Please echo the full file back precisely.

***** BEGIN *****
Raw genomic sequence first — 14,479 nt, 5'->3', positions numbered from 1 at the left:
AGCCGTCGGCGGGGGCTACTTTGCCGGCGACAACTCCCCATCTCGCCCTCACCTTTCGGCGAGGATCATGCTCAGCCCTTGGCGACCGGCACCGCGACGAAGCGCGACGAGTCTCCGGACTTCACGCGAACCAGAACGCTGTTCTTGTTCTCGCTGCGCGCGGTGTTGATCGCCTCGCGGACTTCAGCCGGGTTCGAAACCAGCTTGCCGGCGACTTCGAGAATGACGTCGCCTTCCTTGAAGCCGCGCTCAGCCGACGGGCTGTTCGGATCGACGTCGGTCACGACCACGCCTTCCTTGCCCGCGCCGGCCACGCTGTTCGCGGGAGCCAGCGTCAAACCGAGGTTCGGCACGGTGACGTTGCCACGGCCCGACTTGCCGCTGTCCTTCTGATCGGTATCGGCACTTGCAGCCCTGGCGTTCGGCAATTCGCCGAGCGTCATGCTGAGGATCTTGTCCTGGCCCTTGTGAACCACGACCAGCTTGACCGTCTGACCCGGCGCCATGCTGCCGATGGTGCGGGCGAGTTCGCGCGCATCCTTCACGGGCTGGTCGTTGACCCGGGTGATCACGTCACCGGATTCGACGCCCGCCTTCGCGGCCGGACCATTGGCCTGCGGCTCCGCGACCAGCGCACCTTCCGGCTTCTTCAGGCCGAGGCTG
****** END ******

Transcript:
Raw genomic sequence first — 14,479 nt, 5'->3', positions numbered from 1 at the left:
AGCCGTCGGCGGGGGCTACTTTGCCGGCGACAACTCCCCATCTCGCCCTCACCTTTCGGCGAGGATCATGCTCAGCCCTTGGCGACCGGCACCGCGACGAAGCGCGACGAGTCTCCGGACTTCACGCGAACCAGAACGCTGTTCTTGTTCTCGCTGCGCGCGGTGTTGATCGCCTCGCGGACTTCAGCCGGGTTCGAAACCAGCTTGCCGGCGACTTCGAGAATGACGTCGCCTTCCTTGAAGCCGCGCTCAGCCGACGGGCTGTTCGGATCGACGTCGGTCACGACCACGCCTTCCTTGCCCGCGCCGGCCACGCTGTTCGCGGGAGCCAGCGTCAAACCGAGGTTCGGCACGGTGACGTTGCCACGGCCCGACTTGCCGCTGTCCTTCTGATCGGTATCGGCACTTGCAGCCCTGGCGTTCGGCAATTCGCCGAGCGTCATGCTGAGGATCTTGTCCTGGCCCTTGTGAACCACGACCAGCTTGACCGTCTGACCCGGCGCCATGCTGCCGATGGTGCGGGCGAGTTCGCGCGCATCCTTCACGGGCTGGTCGTTGACCCGGGTGATCACGTCACCGGATTCGACGCCCGCCTTCGCGGCCGGACCATTGGCCTGCGGCTCCGCGACCAGCGCACCTTCCGGCTTCTTCAGGCCGAGGCTG